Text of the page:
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what is the answer of this indefinite integral? $$\int \frac{1}{x^{3}\cos^{2}(x)}dx$$ I have used all methods I knew, but all failed. some methods made it more complicated! please tell me your Ideas,that would be great.

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I do not believe a "nice" anti-derivative exists. See wolfram alpha query. – Eric Thoma Dec 15 '13 at 15:45
thank you very what should we do with this kind of integrals?I mean that do we have a kind of expression for example with series or continued fractions or we should put them away as they are? – kpax Dec 15 '13 at 15:51
The integrand has lots of infinite discontinuities (when $\cos x = 0$), so the best one could probably hope for is an expression for the definite integral across some nicely behaving region -- someone more experienced than I may be able to find out more. – Eric Thoma Dec 15 '13 at 16:09
(1) That some techniques make the problem more complicated, rather than easier, is usual in the integration biz. Get used to it. (2) What to do with the integral depends a lot on what you want to do with it. Sometimes, it is indeed best to leave it alone. – Harald Hanche-Olsen Dec 15 '13 at 16:11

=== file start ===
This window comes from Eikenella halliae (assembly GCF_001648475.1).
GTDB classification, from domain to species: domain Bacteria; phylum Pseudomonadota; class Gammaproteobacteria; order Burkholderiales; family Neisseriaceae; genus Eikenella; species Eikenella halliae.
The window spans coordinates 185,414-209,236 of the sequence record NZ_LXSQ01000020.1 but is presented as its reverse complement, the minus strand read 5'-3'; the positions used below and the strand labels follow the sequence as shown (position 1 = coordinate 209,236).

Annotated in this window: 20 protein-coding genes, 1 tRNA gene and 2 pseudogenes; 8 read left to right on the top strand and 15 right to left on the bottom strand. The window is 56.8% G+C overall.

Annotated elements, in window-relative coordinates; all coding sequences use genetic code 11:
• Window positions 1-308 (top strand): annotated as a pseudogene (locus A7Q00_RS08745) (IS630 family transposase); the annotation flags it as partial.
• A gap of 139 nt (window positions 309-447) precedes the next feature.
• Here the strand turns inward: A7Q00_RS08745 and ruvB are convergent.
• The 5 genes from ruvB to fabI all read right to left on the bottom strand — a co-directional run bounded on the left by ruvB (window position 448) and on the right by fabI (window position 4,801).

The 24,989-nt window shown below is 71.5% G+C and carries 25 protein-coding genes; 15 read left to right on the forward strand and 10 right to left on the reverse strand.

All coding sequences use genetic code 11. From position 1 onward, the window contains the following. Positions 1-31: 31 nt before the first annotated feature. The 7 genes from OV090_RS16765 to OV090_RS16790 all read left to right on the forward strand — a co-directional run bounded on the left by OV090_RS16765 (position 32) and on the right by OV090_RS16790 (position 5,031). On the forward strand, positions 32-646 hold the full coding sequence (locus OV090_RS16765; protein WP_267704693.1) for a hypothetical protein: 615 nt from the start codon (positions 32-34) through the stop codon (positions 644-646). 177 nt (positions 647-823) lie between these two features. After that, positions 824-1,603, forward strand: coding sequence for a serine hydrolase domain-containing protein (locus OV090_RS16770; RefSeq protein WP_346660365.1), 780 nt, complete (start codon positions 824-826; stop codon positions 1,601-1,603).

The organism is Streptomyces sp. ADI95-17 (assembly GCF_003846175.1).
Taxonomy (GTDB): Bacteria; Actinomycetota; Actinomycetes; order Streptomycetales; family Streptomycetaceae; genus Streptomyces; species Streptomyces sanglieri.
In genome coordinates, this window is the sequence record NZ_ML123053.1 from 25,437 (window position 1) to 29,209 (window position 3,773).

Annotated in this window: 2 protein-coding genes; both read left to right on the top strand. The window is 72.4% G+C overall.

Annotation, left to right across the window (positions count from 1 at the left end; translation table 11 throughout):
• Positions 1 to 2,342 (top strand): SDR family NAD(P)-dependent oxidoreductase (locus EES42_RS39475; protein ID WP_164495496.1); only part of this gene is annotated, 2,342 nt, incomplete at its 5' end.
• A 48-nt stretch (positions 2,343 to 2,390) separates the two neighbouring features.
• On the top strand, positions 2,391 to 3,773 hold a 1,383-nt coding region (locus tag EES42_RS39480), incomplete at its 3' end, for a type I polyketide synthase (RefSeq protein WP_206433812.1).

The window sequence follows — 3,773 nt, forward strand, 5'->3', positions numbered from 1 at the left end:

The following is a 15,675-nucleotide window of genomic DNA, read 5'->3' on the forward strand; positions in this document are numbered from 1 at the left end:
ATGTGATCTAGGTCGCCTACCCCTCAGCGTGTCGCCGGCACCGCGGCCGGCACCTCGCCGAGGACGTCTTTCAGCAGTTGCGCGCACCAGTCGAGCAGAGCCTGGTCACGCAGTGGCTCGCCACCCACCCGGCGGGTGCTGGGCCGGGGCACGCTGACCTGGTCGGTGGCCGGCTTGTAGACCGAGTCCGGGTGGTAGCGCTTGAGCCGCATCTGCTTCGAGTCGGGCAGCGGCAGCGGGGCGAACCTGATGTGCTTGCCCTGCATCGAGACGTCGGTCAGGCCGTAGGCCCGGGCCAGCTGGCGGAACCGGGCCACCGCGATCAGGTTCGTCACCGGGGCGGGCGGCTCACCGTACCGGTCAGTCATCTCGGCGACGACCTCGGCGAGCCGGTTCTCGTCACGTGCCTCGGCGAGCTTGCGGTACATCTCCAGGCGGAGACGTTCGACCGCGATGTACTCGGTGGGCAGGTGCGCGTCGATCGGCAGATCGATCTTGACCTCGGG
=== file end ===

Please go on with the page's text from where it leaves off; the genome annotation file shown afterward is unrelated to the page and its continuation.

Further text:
The integral $\int 1/(x^3(1+\cos^2 x))dx$ seems to behave more nicely. I do not know of a way to evaluate it though. – Eric Thoma Dec 15 '13 at 16:13

Integrate by parts, using $\tan'(x)=\dfrac1{\cos^2x}$ . Then apply Liouville's theorem to $\displaystyle\int\frac{\tan x}{x^4}dx$ :-)

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OK and then ? Cheers. – Claude Leibovici Dec 15 '13 at 16:43
Lucian,I don't think that it is working,can you explain more? – kpax Dec 15 '13 at 16:55
Yes. The primitive of your little function is not expressible in terms of elementary functions. :-) Mind telling us where you found it ? – Lucian Dec 15 '13 at 17:02
one of my friends ask me!I try your answer but no good result,how I should use Liouville's theorem? – kpax Dec 15 '13 at 17:29
It was a joke ! Just tell him it's a dead end. But if you're serious about it, see the Risch algorithm. – Lucian Dec 15 '13 at 17:43

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